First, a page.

Sonnet 18: Avenge, O Lord, thy slaughter'd saints, whose bones

By John Milton 1608–1674 John Milton

On the Late Massacre in Piedmont

Avenge, O Lord, thy slaughter'd saints, whose bones
       Lie scatter'd on the Alpine mountains cold,
       Ev'n them who kept thy truth so pure of old,
       When all our fathers worshipp'd stocks and stones;
Forget not: in thy book record their groans
       Who were thy sheep and in their ancient fold
       Slain by the bloody Piemontese that roll'd
       Mother with infant down the rocks. Their moans
The vales redoubl'd to the hills, and they
       To Heav'n. Their martyr'd blood and ashes sow
       O'er all th' Italian fields where still doth sway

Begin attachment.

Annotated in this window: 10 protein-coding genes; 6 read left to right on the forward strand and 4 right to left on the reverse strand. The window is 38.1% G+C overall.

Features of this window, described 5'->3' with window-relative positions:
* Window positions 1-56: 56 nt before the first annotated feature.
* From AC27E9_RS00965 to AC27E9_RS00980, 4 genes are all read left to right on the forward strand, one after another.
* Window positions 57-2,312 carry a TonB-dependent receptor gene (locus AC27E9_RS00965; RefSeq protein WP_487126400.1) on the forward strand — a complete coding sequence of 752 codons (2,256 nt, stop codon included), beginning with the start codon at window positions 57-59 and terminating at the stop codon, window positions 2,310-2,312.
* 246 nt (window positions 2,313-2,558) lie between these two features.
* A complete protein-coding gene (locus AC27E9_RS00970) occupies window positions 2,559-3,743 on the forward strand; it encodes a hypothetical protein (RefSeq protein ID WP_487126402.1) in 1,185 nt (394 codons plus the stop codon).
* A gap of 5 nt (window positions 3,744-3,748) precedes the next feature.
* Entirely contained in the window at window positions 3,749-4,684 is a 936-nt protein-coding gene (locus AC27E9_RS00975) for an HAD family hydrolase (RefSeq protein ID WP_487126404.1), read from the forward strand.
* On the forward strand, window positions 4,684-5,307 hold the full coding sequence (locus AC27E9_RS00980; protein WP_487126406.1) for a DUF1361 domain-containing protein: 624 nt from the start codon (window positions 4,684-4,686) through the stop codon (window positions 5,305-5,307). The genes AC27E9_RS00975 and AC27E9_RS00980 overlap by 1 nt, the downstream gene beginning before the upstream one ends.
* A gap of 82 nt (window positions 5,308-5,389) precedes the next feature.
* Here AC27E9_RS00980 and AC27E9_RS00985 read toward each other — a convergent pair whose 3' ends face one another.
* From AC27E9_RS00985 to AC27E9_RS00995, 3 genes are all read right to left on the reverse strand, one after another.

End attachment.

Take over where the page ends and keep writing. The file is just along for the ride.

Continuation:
The triple tyrant; that from these may grow
       A hundred-fold, who having learnt thy way
Early may fly the Babylonian woe.

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Poet John Milton 1608–1674

POET’S REGION England

Subjects History & Politics, Religion, War & Conflict, Social Commentaries, Christianity

Poetic Terms Sonnet

 John  Milton

Biography

John Milton’s career as a writer of prose and poetry spans three distinct eras: Stuart England; the Civil War (1642-1648) and Interregnum, including the Commonwealth (1649-1653) and Protectorate (1654-1660); and the Restoration. When Elizabeth I, the so-called Virgin Queen and the last of the Tudors, died, James VI, King of Scots, was enthroned as Britain’s king. Titled James I, he inaugurated the House of Stuart. His son and . . .

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SUBJECT History & Politics, Religion, War & Conflict, Social Commentaries, Christianity

POET’S REGION England

Poetic Terms Sonnet

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Originally appeared in Poetry magazine.

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